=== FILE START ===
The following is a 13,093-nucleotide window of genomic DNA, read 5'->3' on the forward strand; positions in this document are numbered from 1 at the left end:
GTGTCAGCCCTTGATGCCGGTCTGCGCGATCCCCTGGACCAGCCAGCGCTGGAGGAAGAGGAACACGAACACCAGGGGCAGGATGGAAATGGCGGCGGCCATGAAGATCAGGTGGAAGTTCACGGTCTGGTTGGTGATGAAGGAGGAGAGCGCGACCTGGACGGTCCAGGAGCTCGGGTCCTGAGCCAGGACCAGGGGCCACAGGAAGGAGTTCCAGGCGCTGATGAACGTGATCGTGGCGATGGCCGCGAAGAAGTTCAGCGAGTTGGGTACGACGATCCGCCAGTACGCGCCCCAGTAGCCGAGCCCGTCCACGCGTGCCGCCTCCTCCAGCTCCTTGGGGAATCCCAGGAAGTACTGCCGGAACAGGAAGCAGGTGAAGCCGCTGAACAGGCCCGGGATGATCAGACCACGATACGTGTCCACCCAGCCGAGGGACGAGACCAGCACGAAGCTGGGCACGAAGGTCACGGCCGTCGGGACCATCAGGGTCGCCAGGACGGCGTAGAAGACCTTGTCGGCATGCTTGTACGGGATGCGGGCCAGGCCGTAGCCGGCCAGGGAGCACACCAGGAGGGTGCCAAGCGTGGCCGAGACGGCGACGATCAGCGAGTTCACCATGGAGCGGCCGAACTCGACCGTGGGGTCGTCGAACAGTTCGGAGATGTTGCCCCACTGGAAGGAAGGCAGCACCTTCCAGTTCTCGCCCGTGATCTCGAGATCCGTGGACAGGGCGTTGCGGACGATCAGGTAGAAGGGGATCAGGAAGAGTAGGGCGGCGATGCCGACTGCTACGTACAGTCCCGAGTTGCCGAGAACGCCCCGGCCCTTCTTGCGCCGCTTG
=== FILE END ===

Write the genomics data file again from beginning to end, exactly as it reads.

The following is a 13,093-nucleotide window of genomic DNA, read 5'->3' on the forward strand; positions in this document are numbered from 1 at the left end:
GTGTCAGCCCTTGATGCCGGTCTGCGCGATCCCCTGGACCAGCCAGCGCTGGAGGAAGAGGAACACGAACACCAGGGGCAGGATGGAAATGGCGGCGGCCATGAAGATCAGGTGGAAGTTCACGGTCTGGTTGGTGATGAAGGAGGAGAGCGCGACCTGGACGGTCCAGGAGCTCGGGTCCTGAGCCAGGACCAGGGGCCACAGGAAGGAGTTCCAGGCGCTGATGAACGTGATCGTGGCGATGGCCGCGAAGAAGTTCAGCGAGTTGGGTACGACGATCCGCCAGTACGCGCCCCAGTAGCCGAGCCCGTCCACGCGTGCCGCCTCCTCCAGCTCCTTGGGGAATCCCAGGAAGTACTGCCGGAACAGGAAGCAGGTGAAGCCGCTGAACAGGCCCGGGATGATCAGACCACGATACGTGTCCACCCAGCCGAGGGACGAGACCAGCACGAAGCTGGGCACGAAGGTCACGGCCGTCGGGACCATCAGGGTCGCCAGGACGGCGTAGAAGACCTTGTCGGCATGCTTGTACGGGATGCGGGCCAGGCCGTAGCCGGCCAGGGAGCACACCAGGAGGGTGCCAAGCGTGGCCGAGACGGCGACGATCAGCGAGTTCACCATGGAGCGGCCGAACTCGACCGTGGGGTCGTCGAACAGTTCGGAGATGTTGCCCCACTGGAAGGAAGGCAGCACCTTCCAGTTCTCGCCCGTGATCTCGAGATCCGTGGACAGGGCGTTGCGGACGATCAGGTAGAAGGGGATCAGGAAGAGTAGGGCGGCGATGCCGACTGCTACGTACAGTCCCGAGTTGCCGAGAACGCCCCGGCCCTTCTTGCGCCGCTTG